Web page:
Oil clumps on a beach in the resort island of Bintan, Indonesia, near Singapore.

Oil clumps on Bintan island, near Singapore. Image: Luke Thomas

What can be done about bilge dumping?

One problem is that bilge dumping does not seem to be a high priority for the shipping industry. 

Eco-Business contacted the International Maritime Organisation (IMO), and was told to contact the Indonesia Sea and Coast Guard to alert them to the issue.

Eco-Business has reached out to Indonesia’s coastguard and its representative for the Marine Environment Protection of the South-East Asian Seas (MEPSEAS), an IMO-backed project to address shipping-related environment issues in the region, but has not received a response.

IMO told Eco-Business: “Flag states have jurisdiction on the ship and should enforce the requirements [of laws such as Marpol]. Port states and coastal states have rights and responsibilities to monitor and enforce compliance and parties to Marpol should develop national legislation for sanctions for violations of the treaties.”

Eco-Business also contacted the Sustainable Shipping Initiative (SSI), a Denmark-based shipping industry coalition set up in 2011 to tackle the social and environmental challenges the industry faces. SSI, which recently launched a ship recycling transparency initiative, told Eco-Business that it does not specifically focus on bilge dumping, and noted that generally more transparency was needed over shipping operations to hold the industry to account.

The Maritime and Port Authority of Singapore did not respond to Eco-Business’s request for comment on bilge dumping.

Bigger fish to fry

Hans van Mameren, co-founder of Singapore-based renewables firm Energy Renewed, who has 50 years of experience in shipping, told Eco-Business that while bilge dumping “is not right”, there is little incentive to confront the problem as it does not harm trade.

“You need political and regulatory pressure. Whether Indonesia likes it or not, it’s [bilge dumping] happening in their territory. Indonesia is active at tackling illegal fishing. Why don’t they police bilge dumping too?”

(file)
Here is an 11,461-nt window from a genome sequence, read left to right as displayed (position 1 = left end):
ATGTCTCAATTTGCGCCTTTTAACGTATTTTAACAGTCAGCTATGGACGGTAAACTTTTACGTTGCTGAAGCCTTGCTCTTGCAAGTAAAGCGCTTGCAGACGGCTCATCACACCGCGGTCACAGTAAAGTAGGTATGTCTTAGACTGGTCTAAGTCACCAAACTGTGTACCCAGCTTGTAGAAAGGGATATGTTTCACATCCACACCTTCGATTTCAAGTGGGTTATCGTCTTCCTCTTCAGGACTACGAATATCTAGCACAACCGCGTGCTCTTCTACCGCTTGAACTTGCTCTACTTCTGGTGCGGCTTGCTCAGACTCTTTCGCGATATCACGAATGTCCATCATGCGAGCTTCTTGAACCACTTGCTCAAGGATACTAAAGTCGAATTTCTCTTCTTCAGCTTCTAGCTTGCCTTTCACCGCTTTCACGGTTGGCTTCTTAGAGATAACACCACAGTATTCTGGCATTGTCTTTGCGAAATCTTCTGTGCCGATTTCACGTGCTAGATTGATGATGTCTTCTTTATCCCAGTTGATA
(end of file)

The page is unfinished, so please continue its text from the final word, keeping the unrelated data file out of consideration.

Indonesia, the world’s largest archipelagic country, is highly dependent on fisheries, noted Mameren, who is working on a plan to electrify one million diesel boats in Southeast Asia. “Why would you want to deep-fry your fish in oil before they’re caught?” 

Ibañez noted that finding the ships responsible for oil spills is not always easy, and several sources of data have to be used to catch the culprit. Law enforcement programmes have to work in a coordinated manner and monitoring programmes have to be developed to raise awareness about a problem that is otherwise invisible to the public, he said.

Traditional maritime surveillance tools are ships and aircraft to patrol coastal states, but aerial surveillance is expensive and many countries lack the resources to deploy regular patrols, he said. Modern approaches such as drones, satellites, and automatic identification systems (AIS), which use data from tracking devices on ships, could help address bilge dumping, he added,

“The first thing we can do to address the issue is to make it visible and raise awareness. In Europe, a strong deterrent effect has been the main key consequence of monitoring programmes that have been running for a decade,” he said. Ships caught bilge dumping in Europe face heavy fines and even jail for ship captains.

“Although stringent health and environment regulations always help, tools that detect Marpol infringements at sea have proven to be essential to promote effective law enforcement,” said Ibañez.